Here’s a brief review of Gran Torino, which I saw almost a month ago.
This movie was less painful than I anticipated. The trailer for the film looked weak, and I was expecting a variation on Million Dollar Baby. It promised some of the same ingredients… Clint as himself, one-dimensional narcissists as supporting characters, and priest character as two-dimensional straw man…
But the film itself had a few fun moments. Clint plays Walt Kowalski, a wizened but gruff widower and war veteran who thinks the neighborhood is falling apart when a Hmong family moves in next door. His biases are challenged as he gets to know them. The scenes in which Clint’s character visits the neighbors offer lighthearted moments that save this film from its overarching earnestness. Some of the humor falls flat, though. Read the excellent review over at Rightwing Film Geek for more on this.
It’s not a great film, by any stretch of the imagination. There are long stretches of predictability, and pretty much every scene involving the priest character is tedious, awkward, and unnecessary. There are many poorly acted sequences.
A few thoughts by way of comparing the priest characters in Million Dollar Baby and Gran Torino: Both are cardboard cutouts. Both have the pastoral acumen of someone at Dell Technical Support. Neither resemble actual human beings. Both are simply window dressing on the theme that organized religion is shame-based and impotent to effect personal change. (The real moment of grace in Torino is a confession between two characters through a screen door, as contrasted with the actual celebration of the sacrament earlier in the film). The priest in Torino is far more prominent, but less integral to the plot and thereby more annoying.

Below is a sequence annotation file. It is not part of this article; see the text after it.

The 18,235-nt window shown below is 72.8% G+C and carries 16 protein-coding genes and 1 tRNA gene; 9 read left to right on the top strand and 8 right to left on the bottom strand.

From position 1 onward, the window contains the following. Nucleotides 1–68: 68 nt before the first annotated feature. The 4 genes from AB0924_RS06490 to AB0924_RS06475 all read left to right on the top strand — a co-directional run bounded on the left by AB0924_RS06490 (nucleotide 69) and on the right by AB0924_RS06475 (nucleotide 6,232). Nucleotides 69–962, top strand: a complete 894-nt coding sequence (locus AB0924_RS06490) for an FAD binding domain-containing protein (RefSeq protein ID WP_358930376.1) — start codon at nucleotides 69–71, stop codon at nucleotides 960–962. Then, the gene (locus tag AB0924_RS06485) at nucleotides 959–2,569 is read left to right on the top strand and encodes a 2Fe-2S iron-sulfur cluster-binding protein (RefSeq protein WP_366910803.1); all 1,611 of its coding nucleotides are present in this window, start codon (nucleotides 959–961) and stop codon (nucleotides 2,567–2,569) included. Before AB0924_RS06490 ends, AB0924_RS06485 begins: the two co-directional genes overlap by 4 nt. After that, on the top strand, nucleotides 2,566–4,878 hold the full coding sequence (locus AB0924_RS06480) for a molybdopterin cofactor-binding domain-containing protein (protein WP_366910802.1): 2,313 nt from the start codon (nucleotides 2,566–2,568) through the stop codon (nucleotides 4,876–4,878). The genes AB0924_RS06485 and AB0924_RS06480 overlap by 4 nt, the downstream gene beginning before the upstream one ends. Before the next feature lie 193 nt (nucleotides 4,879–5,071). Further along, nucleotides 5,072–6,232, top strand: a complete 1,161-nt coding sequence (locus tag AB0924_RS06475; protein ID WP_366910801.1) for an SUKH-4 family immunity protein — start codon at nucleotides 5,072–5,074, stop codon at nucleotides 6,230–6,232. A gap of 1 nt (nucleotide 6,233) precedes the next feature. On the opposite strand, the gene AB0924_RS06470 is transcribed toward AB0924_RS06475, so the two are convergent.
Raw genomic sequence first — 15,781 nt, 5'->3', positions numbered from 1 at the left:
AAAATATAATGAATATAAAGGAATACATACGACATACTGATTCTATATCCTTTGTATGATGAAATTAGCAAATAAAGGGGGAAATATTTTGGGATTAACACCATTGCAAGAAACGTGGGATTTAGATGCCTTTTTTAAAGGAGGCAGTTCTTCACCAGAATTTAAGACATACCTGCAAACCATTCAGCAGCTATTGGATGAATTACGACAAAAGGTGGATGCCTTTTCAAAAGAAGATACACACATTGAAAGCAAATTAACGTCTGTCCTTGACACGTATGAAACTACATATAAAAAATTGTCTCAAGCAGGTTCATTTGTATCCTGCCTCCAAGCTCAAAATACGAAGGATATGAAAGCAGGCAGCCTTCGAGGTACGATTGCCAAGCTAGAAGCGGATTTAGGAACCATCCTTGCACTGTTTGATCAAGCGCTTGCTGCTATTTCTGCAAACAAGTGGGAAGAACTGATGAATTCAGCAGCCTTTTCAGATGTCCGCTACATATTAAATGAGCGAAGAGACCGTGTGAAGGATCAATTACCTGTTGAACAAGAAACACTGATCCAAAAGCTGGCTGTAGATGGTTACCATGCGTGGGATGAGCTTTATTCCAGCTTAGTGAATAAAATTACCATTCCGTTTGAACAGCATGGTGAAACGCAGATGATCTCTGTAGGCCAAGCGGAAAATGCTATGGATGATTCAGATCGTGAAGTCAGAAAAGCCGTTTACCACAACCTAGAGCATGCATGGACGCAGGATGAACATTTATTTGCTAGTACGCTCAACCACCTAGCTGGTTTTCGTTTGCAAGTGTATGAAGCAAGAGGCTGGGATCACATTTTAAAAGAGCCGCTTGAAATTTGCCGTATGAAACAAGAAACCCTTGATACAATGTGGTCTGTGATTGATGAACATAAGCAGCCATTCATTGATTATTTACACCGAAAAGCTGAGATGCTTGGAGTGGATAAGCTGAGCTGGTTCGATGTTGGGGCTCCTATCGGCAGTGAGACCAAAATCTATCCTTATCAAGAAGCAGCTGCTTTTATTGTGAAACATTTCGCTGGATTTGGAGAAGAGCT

One thematic parallel between MDB and GT is that you can achieve redemption on your own terms, and in isolation from the rest of the human community. In both films, Clint plays the Lone Ranger of Grace, out to set things right by himself and in his own way. Clint seems to be given over to this form of sentimentality. As Armond White of the New York Press noted in his review: “Gran Torino panders to convenient sentimentality, leaving audiences no wiser about life, death, civilization or justice…. Gran Torino’s only truth is a half-truth.”